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Become Your Local Lorax

Seattle residents encouraged to “speak for the trees”

In celebration of the 108th birthday of the late children’s author Dr. Seuss on March 2, Seattle residents are encouraged to become a local Lorax — modeled after the eponymous character in the Seuss classic The Lorax. In the book, a modern fable aimed at teaching children about sustainability, the Lorax warns about human and environmental risks associated with cutting down trees.

Seattle’s reLeaf program wants you to “speak for the trees” and become a Tree Ambassador. Applications are being accepted through April 16 for teams of two to four people to serve as local neighborhood advocates for urban trees. Individuals may apply, but they would be expected to form a team with people who live close to them. Tree Ambassadors must live in Seattle. Applications and more information can be found at

Currently 23 percent of Seattle is covered with tree canopy. The City has a goal of reaching 30 percent canopy cover by 2037.

Tree Ambassadors will be trained in the basics of urban forestry, leadership, and community organizing. As a Tree Ambassador, you will work in teams to develop projects which could include tree walks, invasive species removal workdays, and/or tree plantings. No previous tree experience is necessary, only a desire to learn and a passion for urban greenery.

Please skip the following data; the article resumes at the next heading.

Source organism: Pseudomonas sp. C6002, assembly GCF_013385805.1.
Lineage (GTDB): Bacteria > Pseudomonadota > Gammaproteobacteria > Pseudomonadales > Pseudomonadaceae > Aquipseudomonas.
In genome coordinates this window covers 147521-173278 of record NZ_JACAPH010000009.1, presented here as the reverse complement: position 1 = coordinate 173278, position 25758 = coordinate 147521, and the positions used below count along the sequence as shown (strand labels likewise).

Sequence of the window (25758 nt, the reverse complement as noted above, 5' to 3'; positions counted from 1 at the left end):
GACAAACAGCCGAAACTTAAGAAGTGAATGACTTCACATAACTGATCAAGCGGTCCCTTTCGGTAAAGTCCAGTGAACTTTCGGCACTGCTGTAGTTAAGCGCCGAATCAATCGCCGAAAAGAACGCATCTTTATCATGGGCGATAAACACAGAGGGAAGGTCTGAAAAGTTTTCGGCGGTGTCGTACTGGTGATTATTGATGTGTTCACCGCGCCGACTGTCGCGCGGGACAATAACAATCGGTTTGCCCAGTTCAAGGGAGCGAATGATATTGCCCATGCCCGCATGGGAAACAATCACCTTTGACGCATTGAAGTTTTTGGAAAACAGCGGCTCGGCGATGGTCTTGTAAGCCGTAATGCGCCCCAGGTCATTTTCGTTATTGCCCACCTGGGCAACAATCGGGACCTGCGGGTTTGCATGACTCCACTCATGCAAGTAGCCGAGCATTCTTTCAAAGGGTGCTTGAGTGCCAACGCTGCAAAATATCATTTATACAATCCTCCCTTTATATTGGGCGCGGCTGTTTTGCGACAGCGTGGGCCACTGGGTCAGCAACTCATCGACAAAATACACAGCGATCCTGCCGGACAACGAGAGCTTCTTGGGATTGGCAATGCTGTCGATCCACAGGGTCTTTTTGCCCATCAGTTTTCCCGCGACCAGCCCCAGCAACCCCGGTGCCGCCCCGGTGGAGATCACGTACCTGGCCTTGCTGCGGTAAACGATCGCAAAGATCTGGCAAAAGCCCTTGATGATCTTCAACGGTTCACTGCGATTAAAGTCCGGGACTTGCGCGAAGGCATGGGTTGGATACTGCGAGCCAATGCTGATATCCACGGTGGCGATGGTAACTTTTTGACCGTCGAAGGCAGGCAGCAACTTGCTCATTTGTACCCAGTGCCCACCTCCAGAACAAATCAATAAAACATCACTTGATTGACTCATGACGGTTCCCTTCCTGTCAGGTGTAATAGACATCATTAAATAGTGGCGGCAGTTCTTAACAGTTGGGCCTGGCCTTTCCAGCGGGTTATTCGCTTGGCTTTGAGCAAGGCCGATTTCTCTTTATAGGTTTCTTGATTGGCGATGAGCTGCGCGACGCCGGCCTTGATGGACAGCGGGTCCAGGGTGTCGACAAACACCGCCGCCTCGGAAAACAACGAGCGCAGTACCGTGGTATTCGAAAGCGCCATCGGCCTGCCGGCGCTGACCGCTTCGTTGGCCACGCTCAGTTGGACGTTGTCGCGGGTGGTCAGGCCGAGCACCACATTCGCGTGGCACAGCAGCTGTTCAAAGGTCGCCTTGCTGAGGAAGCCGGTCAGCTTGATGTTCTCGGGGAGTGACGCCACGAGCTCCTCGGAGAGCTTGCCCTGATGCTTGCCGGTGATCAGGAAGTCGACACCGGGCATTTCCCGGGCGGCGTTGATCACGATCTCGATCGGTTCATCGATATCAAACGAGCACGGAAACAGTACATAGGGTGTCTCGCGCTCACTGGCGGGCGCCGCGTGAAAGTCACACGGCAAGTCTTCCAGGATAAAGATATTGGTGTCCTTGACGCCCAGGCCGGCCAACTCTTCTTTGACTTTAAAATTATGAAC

After the initial training, ambassadors are expected to volunteer five to 10 hours per month for two years and attend one additional training per year.

Tree Ambassador is a project of the Green Seattle Partnership, a collaboration between the City of Seattle and Forterra. The program is funded in part by a grant from the U.S. Forest Service’s Urban and Community Forestry program.

Seattle’s reLeaf Program is part of Seattle Public Utilities’ mission to protect local waterways by preventing pollution, restoring natural habitat, and slowing the flow of stormwater. Protecting and planting native conifers, like Douglas fir, provides one of the best ways to absorb stormwater, reduce landslides, prevent polluted runoff, and protect local waterways.